RaveThe New Yorker... contrasts in scale—individual and historical, intimate and epic—occur throughout the novels of Shirley Hazzard, whose writing, like her name, tends to begin demurely enough, all weak tea and lace curtains, but grows quietly comic, and then abruptly calamitous. Her characters know poetry by heart, believe in honor, and speak in epigrams. Their biographies are revised, drastically, by plane crashes and shipwrecks, fatal battles, and grave illnesses. They travel widely and suffer emotional devastation ... The sentences of shocking wisdom appear freakishly often. The intelligence is relentless. Hazzardians will read Collected Stories with impatient pleasure, reminded from the first page that, once they are through, they can start rereading the novels.
RaveThe New York Times Book Review\"Halliday’s novel is so strange and startlingly smart that its mere existence seems like commentary on the state of fiction. One finishes Asymmetry for the first or second (or like this reader, third) time and is left wondering what other writers are not doing with their freedom ... Halliday’s prose is clean and lean, almost reportorial in the style of W. G. Sebald, and like the murmurings of a shy person at a cocktail party, often comic only in single clauses. It’s a first novel that reads like the work of an author who has published many books over many years ... Halliday has written, somehow all at once, a transgressive roman à clef, a novel of ideas and a politically engaged work of metafiction. Asymmetry is extraordinary, and the timing of its publication seems almost like a feat of civics.\
RaveThe New York Times Book Review...a serpentine, craftily arranged novel that spans decades and county lines, with underplayed walk-on roles by the urban activist Jane Jacobs; John Lindsay, a former mayor of New York; and the French high-wire artist Philippe Petit, who famously walked between the Twin Towers in the 1970s ... Scott serves up the vice-ridden narrative with white-glove service. For a book so full of corruption, Careers for Women never reads like hackneyed crime fiction. She borrows the genre’s best aspects (pacing, stakes, excitement) and eschews its worst (gore, stilted dialogue, clumsy foreshadowing). The same could be said for her relationship to historical fiction, which all too often relies on period props and a confounding amount of sensual detail ... Scott’s prose can be subtle to the point of invisible — a reader won’t gasp at recognition or smile at very many unexpected similes. Her intelligence is more structural, more architectural even: The narrative is complex, its foundation is secure; there are no distracting lines, its surface is free of ornament.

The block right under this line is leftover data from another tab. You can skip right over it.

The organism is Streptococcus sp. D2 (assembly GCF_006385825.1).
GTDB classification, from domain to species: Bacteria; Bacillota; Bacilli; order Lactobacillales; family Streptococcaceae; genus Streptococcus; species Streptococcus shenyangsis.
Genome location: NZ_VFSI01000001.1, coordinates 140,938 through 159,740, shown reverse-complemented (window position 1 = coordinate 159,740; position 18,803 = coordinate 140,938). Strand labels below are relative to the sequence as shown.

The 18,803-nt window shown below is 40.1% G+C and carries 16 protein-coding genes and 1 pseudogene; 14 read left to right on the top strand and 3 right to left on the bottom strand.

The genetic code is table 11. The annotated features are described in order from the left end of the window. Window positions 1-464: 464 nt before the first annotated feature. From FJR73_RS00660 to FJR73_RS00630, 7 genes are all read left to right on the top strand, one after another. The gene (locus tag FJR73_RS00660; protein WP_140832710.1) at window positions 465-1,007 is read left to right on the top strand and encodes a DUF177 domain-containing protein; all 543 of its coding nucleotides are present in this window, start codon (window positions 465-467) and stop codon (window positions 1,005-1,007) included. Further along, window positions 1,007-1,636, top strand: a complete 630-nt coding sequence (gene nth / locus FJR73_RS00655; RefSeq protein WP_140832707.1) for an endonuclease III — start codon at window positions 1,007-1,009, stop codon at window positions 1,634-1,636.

RaveThe New RepublicMarina Keegan, a 22-year-old girl who died in a car accident just days after graduating from Yale University in 2012, is an embodiment of 'someone I feel sorry for' ... It is free of verbosity, of ambiguous language gussied up as brilliance. It doesn’t contain any banal insights delivered as revelation. There is no subliminal messaging to the reader about the flattering ways in which the author should be viewed ... Keegan’s fiction, which constitutes the first half of the book, is built around the kind of empathetic extrapolation that makes for all the best realism ... The experience of reading this book is extremely and uncomfortably sad. I can barely recommend it.
PanThe New York Times Sunday Book ReviewThroughout these personable essays, many of which first appeared online, we learn of Gay’s Haitian-American upbringing, the harrowing sexual assault she suffered in adolescence and her conflicted feelings about the civic responsibilities of being a black academic. But Gay squanders much of this intimacy on points more vague than topic sentences in SAT sample essays … This casual imprecision would be more forgivable if the book weren’t built around a fundamentally unconvincing perspective: that of the ‘bad feminist’ that Gay wants readers to believe she is. Yes, she shaves her legs and enjoys the melodies of misogynist pop songs. But her opinions and preoccupations, and every bit of hand-wringing she engages in, suggest a woman very much in tune with modern feminism.
RaveThe New York Review of BooksFinnegan’s treatment of surfing never feels like performance. Through the sheer intensity of his descriptive powers and the undeniable ways in which surfing has shaped his life, Barbarian Days is an utterly convincing study in the joy of treating seriously an unserious thing ... Barbarian Days is less an ode to independence than a celebration of deliberate constriction, of making choices that determine what you think about and who you know. Surfing demands intuition and familiarity with one’s surroundings but it does not allow for the perceptive disregard that so often accompanies deep knowledge. As Finnegan demonstrates, surfing, like good writing, is an act of vigilant noticing.